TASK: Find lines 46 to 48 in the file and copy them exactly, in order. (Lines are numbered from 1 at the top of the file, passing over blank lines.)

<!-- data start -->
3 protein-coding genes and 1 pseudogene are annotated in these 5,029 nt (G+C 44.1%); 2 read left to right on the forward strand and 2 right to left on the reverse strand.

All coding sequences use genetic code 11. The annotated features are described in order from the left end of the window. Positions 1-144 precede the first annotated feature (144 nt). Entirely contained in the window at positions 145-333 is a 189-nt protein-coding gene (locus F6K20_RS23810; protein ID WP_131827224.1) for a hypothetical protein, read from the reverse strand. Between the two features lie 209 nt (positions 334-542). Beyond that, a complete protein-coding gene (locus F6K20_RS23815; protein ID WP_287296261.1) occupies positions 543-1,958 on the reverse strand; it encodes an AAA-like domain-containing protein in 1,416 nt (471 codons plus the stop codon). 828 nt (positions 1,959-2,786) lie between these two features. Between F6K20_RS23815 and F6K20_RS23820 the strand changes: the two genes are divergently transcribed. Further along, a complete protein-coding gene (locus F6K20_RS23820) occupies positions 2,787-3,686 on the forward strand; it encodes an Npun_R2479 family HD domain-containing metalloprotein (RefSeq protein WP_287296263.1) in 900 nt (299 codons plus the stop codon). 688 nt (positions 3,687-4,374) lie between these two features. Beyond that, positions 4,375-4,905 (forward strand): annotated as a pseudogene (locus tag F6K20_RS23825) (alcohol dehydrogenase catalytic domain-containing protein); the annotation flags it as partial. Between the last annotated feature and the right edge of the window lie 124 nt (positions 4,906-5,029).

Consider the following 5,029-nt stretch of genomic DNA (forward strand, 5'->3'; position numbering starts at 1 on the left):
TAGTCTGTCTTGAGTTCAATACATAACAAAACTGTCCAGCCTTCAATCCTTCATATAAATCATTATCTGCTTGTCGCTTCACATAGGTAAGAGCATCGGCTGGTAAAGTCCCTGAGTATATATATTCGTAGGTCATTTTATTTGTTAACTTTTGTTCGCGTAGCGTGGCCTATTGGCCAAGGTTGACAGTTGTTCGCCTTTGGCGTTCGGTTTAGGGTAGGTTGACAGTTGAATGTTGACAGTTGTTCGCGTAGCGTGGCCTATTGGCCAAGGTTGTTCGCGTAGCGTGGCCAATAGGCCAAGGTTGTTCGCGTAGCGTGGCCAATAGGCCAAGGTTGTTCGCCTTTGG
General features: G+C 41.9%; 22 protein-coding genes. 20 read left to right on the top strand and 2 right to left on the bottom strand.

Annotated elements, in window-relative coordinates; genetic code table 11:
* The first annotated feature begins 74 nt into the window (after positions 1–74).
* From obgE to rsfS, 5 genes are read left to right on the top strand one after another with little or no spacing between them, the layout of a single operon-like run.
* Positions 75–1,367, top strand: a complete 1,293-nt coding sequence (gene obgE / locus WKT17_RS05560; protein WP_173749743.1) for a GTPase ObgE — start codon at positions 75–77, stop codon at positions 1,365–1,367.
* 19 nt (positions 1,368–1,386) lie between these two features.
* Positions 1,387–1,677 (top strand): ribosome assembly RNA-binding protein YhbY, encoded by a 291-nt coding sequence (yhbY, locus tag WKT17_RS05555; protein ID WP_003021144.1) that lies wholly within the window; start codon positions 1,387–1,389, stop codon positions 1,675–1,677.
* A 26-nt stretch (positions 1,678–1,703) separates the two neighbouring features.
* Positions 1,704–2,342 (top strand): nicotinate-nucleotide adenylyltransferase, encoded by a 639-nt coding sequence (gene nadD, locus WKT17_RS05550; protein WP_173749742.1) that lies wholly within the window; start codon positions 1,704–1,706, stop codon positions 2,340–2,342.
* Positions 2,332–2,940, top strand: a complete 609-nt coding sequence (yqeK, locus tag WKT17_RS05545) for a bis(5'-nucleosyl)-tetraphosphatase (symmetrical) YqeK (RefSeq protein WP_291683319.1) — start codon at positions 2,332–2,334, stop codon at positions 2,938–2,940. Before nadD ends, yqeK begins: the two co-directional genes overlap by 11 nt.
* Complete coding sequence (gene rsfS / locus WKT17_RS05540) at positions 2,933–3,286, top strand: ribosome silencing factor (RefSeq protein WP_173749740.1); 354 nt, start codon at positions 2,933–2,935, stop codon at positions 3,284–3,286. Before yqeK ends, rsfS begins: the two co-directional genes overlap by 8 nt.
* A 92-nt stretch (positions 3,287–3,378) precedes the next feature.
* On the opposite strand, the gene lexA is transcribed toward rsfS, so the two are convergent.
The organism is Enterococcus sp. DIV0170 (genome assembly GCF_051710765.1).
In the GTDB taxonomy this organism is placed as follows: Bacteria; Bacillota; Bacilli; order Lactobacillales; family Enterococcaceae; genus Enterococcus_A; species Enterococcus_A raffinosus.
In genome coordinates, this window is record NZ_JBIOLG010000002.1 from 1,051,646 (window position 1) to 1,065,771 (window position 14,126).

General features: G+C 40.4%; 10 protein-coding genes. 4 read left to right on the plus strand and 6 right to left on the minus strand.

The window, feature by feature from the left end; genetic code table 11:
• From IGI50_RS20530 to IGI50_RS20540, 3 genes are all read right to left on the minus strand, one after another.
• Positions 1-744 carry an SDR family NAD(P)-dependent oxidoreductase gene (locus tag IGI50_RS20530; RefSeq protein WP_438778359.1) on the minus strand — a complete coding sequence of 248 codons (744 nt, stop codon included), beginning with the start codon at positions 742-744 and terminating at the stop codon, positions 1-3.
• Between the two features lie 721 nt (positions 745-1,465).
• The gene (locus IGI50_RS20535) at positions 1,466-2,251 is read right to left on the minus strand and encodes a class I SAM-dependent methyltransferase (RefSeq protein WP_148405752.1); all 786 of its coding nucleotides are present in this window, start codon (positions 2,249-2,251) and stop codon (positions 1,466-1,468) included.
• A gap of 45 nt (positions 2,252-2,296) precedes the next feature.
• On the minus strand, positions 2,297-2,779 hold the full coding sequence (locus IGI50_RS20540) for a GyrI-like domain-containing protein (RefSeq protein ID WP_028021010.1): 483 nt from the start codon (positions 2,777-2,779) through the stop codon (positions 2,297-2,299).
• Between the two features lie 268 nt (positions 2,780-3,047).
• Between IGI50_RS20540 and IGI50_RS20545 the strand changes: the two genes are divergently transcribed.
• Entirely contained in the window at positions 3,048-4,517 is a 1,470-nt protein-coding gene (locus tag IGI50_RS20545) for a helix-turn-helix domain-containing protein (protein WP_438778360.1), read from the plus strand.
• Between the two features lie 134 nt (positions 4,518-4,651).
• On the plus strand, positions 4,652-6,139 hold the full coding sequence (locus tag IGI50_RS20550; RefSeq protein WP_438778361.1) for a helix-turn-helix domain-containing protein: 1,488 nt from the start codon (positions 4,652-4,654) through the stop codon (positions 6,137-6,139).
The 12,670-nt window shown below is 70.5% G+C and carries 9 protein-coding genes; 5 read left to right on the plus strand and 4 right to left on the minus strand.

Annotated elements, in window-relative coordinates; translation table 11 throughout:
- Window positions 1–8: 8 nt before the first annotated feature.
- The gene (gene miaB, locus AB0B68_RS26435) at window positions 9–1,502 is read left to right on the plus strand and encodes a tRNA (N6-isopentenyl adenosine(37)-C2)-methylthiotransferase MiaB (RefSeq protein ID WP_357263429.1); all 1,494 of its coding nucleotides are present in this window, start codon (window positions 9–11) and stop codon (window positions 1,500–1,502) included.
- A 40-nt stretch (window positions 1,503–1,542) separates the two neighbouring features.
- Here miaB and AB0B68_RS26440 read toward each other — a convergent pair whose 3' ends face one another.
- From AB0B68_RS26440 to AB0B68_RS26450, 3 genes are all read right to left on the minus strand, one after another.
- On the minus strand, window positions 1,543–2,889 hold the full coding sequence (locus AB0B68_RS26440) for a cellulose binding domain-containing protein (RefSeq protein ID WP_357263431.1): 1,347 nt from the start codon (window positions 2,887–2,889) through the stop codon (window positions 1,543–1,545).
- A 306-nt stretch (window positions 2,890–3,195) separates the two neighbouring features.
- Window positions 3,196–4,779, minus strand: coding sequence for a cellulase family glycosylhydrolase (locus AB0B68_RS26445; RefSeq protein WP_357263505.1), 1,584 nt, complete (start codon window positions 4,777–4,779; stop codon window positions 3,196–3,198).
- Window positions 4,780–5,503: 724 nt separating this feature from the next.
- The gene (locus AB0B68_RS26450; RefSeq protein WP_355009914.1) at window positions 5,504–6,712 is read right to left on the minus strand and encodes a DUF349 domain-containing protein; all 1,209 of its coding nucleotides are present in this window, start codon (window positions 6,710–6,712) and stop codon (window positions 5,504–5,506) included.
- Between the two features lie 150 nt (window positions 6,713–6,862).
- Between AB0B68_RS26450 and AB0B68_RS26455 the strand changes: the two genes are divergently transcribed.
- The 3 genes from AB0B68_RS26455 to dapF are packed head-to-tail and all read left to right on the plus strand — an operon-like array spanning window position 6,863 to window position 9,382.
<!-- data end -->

- Between the two features lie 150 nt (window positions 6,713–6,862).
- Between AB0B68_RS26450 and AB0B68_RS26455 the strand changes: the two genes are divergently transcribed.
- The 3 genes from AB0B68_RS26455 to dapF are packed head-to-tail and all read left to right on the plus strand — an operon-like array spanning window position 6,863 to window position 9,382.